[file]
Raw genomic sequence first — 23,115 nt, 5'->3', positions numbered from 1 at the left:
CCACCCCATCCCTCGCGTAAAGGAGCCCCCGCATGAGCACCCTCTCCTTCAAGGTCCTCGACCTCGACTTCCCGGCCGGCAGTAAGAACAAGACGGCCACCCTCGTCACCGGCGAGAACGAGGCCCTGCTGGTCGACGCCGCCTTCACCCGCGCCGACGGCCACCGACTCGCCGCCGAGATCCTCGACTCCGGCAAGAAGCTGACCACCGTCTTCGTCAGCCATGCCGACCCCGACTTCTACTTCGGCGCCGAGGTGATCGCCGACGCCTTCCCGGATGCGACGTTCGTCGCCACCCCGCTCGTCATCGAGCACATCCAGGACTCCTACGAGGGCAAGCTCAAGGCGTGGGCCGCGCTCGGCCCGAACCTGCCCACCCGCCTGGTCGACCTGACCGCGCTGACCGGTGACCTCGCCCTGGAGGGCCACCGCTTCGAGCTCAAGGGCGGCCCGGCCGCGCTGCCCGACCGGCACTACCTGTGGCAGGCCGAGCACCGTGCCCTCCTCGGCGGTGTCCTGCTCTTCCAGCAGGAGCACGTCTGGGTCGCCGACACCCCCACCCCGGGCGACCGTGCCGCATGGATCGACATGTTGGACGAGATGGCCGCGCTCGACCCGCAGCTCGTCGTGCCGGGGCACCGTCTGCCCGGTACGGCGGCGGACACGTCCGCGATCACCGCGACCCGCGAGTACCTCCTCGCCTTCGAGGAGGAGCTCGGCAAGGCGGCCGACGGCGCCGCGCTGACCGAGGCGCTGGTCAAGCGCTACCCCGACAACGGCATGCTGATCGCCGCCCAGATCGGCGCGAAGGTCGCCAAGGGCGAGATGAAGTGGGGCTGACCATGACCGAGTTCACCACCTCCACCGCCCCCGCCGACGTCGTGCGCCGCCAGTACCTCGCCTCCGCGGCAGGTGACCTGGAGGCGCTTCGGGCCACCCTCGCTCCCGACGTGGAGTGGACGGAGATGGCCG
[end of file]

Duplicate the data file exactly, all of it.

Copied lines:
Raw genomic sequence first — 23,115 nt, 5'->3', positions numbered from 1 at the left:
CCACCCCATCCCTCGCGTAAAGGAGCCCCCGCATGAGCACCCTCTCCTTCAAGGTCCTCGACCTCGACTTCCCGGCCGGCAGTAAGAACAAGACGGCCACCCTCGTCACCGGCGAGAACGAGGCCCTGCTGGTCGACGCCGCCTTCACCCGCGCCGACGGCCACCGACTCGCCGCCGAGATCCTCGACTCCGGCAAGAAGCTGACCACCGTCTTCGTCAGCCATGCCGACCCCGACTTCTACTTCGGCGCCGAGGTGATCGCCGACGCCTTCCCGGATGCGACGTTCGTCGCCACCCCGCTCGTCATCGAGCACATCCAGGACTCCTACGAGGGCAAGCTCAAGGCGTGGGCCGCGCTCGGCCCGAACCTGCCCACCCGCCTGGTCGACCTGACCGCGCTGACCGGTGACCTCGCCCTGGAGGGCCACCGCTTCGAGCTCAAGGGCGGCCCGGCCGCGCTGCCCGACCGGCACTACCTGTGGCAGGCCGAGCACCGTGCCCTCCTCGGCGGTGTCCTGCTCTTCCAGCAGGAGCACGTCTGGGTCGCCGACACCCCCACCCCGGGCGACCGTGCCGCATGGATCGACATGTTGGACGAGATGGCCGCGCTCGACCCGCAGCTCGTCGTGCCGGGGCACCGTCTGCCCGGTACGGCGGCGGACACGTCCGCGATCACCGCGACCCGCGAGTACCTCCTCGCCTTCGAGGAGGAGCTCGGCAAGGCGGCCGACGGCGCCGCGCTGACCGAGGCGCTGGTCAAGCGCTACCCCGACAACGGCATGCTGATCGCCGCCCAGATCGGCGCGAAGGTCGCCAAGGGCGAGATGAAGTGGGGCTGACCATGACCGAGTTCACCACCTCCACCGCCCCCGCCGACGTCGTGCGCCGCCAGTACCTCGCCTCCGCGGCAGGTGACCTGGAGGCGCTTCGGGCCACCCTCGCTCCCGACGTGGAGTGGACGGAGATGGCCG